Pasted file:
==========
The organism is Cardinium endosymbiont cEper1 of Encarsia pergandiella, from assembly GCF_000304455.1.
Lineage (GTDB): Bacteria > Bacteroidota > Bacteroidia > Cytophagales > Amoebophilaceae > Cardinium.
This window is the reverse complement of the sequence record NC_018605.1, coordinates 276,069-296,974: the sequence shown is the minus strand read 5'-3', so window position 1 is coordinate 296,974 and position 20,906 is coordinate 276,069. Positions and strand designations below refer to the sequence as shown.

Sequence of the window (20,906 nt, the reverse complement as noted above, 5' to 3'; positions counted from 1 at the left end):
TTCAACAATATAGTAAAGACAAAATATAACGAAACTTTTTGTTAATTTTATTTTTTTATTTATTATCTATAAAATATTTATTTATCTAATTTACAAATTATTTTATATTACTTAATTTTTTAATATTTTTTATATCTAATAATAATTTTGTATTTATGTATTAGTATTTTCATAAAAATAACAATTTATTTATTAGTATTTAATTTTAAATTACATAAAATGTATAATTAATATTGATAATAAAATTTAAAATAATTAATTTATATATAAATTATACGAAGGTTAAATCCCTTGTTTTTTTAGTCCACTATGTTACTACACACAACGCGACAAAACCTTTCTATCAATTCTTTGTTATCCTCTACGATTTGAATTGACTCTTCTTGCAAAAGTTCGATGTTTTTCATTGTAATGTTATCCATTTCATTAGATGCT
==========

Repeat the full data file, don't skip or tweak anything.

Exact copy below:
The organism is Cardinium endosymbiont cEper1 of Encarsia pergandiella, from assembly GCF_000304455.1.
Lineage (GTDB): Bacteria > Bacteroidota > Bacteroidia > Cytophagales > Amoebophilaceae > Cardinium.
This window is the reverse complement of the sequence record NC_018605.1, coordinates 276,069-296,974: the sequence shown is the minus strand read 5'-3', so window position 1 is coordinate 296,974 and position 20,906 is coordinate 276,069. Positions and strand designations below refer to the sequence as shown.

Sequence of the window (20,906 nt, the reverse complement as noted above, 5' to 3'; positions counted from 1 at the left end):
TTCAACAATATAGTAAAGACAAAATATAACGAAACTTTTTGTTAATTTTATTTTTTTATTTATTATCTATAAAATATTTATTTATCTAATTTACAAATTATTTTATATTACTTAATTTTTTAATATTTTTTATATCTAATAATAATTTTGTATTTATGTATTAGTATTTTCATAAAAATAACAATTTATTTATTAGTATTTAATTTTAAATTACATAAAATGTATAATTAATATTGATAATAAAATTTAAAATAATTAATTTATATATAAATTATACGAAGGTTAAATCCCTTGTTTTTTTAGTCCACTATGTTACTACACACAACGCGACAAAACCTTTCTATCAATTCTTTGTTATCCTCTACGATTTGAATTGACTCTTCTTGCAAAAGTTCGATGTTTTTCATTGTAATGTTATCCATTTCATTAGATGCT